- Every fourth entry-level professional believes that workforces should consist mainly of lateral thinkers so that a company can be innovative
- In the eyes of most decision-makers a significantly lower share suffices
- Only every second young employee receives appreciative feedback to unconventional ideas
These are the results of the Industry Innovation Index 2017, a study conducted by the market research institute Kantar Emnid on behalf of ALTANA for which 500 managers and entry-level employees from industrial companies were surveyed. ALTANA defines lateral thinkers as people who take unconventional paths or question putative certainties.
Top hiring criteria: a thirst for knowledge and mental agility
"Companies benefit from lateral thinkers because they are an extremely stimulating factor, open up new perspectives and thus trigger new ways of thinking," says Martin Babilas, Chairman of the Management Board of ALTANA AG. "Basically, every employee and every manager should and must be allowed to think outside of the box. Only then can innovations arise."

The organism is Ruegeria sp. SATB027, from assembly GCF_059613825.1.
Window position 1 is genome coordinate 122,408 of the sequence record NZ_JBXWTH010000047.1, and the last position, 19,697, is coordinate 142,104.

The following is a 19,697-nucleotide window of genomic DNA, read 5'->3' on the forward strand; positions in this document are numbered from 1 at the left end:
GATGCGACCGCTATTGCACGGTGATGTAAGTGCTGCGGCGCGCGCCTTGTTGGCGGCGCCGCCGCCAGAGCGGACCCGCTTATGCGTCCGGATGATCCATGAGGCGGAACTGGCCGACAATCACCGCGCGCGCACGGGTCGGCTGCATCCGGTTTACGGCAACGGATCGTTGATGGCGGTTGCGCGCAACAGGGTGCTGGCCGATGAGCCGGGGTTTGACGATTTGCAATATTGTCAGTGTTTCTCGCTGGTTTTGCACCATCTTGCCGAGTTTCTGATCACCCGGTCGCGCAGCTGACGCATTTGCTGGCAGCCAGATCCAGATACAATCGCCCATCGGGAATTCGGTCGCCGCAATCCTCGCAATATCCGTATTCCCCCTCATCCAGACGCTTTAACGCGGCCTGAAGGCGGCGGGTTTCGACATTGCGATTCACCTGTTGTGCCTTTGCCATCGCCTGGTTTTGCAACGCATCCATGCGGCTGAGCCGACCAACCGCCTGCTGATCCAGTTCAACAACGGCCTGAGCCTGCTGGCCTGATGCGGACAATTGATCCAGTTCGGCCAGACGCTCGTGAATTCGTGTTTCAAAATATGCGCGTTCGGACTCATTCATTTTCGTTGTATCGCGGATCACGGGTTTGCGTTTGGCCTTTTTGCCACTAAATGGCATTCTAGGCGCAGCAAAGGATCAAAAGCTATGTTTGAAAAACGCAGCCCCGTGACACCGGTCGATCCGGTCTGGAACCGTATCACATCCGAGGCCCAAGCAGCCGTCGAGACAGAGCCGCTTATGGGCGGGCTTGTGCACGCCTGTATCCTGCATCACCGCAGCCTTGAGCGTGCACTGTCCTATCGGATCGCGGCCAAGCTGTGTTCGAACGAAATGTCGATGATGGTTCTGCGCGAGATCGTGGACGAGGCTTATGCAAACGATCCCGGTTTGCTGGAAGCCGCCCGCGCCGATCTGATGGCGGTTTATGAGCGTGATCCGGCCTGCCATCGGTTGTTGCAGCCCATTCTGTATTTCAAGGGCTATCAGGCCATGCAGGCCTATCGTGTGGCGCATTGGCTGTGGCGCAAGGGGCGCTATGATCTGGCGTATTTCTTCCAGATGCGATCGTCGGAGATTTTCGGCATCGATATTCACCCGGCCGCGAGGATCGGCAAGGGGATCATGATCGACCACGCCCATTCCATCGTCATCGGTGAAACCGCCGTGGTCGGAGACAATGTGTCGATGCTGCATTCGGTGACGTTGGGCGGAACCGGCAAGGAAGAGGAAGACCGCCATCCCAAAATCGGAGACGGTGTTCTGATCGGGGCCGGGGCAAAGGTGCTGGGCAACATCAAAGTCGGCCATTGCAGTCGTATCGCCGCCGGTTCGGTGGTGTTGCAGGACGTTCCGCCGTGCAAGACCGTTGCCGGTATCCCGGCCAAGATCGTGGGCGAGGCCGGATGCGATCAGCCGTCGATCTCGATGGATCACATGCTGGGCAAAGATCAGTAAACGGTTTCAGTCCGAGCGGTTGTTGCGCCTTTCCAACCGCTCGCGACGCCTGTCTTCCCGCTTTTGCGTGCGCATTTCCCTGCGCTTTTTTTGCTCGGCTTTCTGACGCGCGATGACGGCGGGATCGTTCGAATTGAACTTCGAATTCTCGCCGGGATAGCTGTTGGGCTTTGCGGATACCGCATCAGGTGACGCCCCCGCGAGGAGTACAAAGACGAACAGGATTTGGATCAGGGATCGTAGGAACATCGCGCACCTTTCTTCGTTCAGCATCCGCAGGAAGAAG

The much lower need for lateral thinkers in the eyes of the managers surveyed is reflected in the hiring process. Among twelve qualities listed for the selection of an employee, lateral thinking is in third to last place. The top quality that managers want new employees to have is a thirst for knowledge and mental agility (88 percent), followed by professional expertise (86 percent).
The low acknowledgement of unusual approaches is reflected in day-to-day work. Only 58 percent of entry-level professionals have experienced their boss reacting appreciatively to unaccustomed suggestions. This corresponds to second to last place when it comes to the question of actually practiced management behavior that can promote innovative work. Connected with this is the insight that only every second (50 percent) entry-level employees sees his or her boss as a role model for lived innovation culture.
"To be internationally competitive, there is no way around taking unconventional paths and promoting inventiveness," says ALTANA's CEO Martin Babilas. "The prerequisite for this is a corporate culture based on openness and trust, as well as empowerment to act, and appreciation."
Background to the "Industry Innovation Index" study
In the spring of 2017 the market research institute Kantar Emnid conducted telephone interviews with around 500 representatives of industrial companies with at least 250 employees on behalf of ALTANA. A total of 250 board members, managing directors, and divisional heads were interviewed. In parallel, Emnid surveyed 251 entry-level professionals from industrial companies between the ages of 18 and 35 with professional experience of between one and five years.